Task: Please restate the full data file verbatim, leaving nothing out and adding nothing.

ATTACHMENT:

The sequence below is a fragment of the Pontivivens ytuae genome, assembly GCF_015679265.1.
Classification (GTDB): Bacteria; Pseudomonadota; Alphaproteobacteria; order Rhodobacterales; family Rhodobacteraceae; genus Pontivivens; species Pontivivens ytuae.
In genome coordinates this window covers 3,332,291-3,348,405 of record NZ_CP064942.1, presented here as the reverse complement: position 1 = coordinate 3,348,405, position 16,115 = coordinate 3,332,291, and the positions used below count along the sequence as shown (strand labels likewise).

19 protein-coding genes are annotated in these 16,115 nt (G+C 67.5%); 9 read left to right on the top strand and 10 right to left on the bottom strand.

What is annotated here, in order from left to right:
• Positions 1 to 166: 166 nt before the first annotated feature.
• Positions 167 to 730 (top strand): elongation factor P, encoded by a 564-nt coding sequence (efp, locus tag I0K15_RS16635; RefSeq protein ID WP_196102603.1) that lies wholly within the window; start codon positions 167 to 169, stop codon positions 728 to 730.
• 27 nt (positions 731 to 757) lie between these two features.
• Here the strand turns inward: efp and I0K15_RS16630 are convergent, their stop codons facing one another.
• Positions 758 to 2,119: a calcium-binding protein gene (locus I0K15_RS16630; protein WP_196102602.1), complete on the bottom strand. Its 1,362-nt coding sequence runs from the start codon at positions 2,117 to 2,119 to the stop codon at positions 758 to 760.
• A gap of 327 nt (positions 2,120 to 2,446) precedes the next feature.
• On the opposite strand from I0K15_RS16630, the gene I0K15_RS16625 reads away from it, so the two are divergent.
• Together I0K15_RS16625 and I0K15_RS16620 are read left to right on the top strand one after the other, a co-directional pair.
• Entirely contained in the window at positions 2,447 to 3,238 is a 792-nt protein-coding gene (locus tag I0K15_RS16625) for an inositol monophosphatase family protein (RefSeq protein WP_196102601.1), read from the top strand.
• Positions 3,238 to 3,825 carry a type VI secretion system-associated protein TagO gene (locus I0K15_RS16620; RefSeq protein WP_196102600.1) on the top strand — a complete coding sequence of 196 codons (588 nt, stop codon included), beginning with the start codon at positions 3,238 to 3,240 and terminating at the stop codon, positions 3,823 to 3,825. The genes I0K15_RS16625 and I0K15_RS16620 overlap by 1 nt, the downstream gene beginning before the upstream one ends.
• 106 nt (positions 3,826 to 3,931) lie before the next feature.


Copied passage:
The sequence below is a fragment of the Pontivivens ytuae genome, assembly GCF_015679265.1.
Classification (GTDB): Bacteria; Pseudomonadota; Alphaproteobacteria; order Rhodobacterales; family Rhodobacteraceae; genus Pontivivens; species Pontivivens ytuae.
In genome coordinates this window covers 3,332,291-3,348,405 of record NZ_CP064942.1, presented here as the reverse complement: position 1 = coordinate 3,348,405, position 16,115 = coordinate 3,332,291, and the positions used below count along the sequence as shown (strand labels likewise).

19 protein-coding genes are annotated in these 16,115 nt (G+C 67.5%); 9 read left to right on the top strand and 10 right to left on the bottom strand.

What is annotated here, in order from left to right:
• Positions 1 to 166: 166 nt before the first annotated feature.
• Positions 167 to 730 (top strand): elongation factor P, encoded by a 564-nt coding sequence (efp, locus tag I0K15_RS16635; RefSeq protein ID WP_196102603.1) that lies wholly within the window; start codon positions 167 to 169, stop codon positions 728 to 730.
• 27 nt (positions 731 to 757) lie between these two features.
• Here the strand turns inward: efp and I0K15_RS16630 are convergent, their stop codons facing one another.
• Positions 758 to 2,119: a calcium-binding protein gene (locus I0K15_RS16630; protein WP_196102602.1), complete on the bottom strand. Its 1,362-nt coding sequence runs from the start codon at positions 2,117 to 2,119 to the stop codon at positions 758 to 760.
• A gap of 327 nt (positions 2,120 to 2,446) precedes the next feature.
• On the opposite strand from I0K15_RS16630, the gene I0K15_RS16625 reads away from it, so the two are divergent.
• Together I0K15_RS16625 and I0K15_RS16620 are read left to right on the top strand one after the other, a co-directional pair.
• Entirely contained in the window at positions 2,447 to 3,238 is a 792-nt protein-coding gene (locus tag I0K15_RS16625) for an inositol monophosphatase family protein (RefSeq protein WP_196102601.1), read from the top strand.
• Positions 3,238 to 3,825 carry a type VI secretion system-associated protein TagO gene (locus I0K15_RS16620; RefSeq protein WP_196102600.1) on the top strand — a complete coding sequence of 196 codons (588 nt, stop codon included), beginning with the start codon at positions 3,238 to 3,240 and terminating at the stop codon, positions 3,823 to 3,825. The genes I0K15_RS16625 and I0K15_RS16620 overlap by 1 nt, the downstream gene beginning before the upstream one ends.
• 106 nt (positions 3,826 to 3,931) lie before the next feature.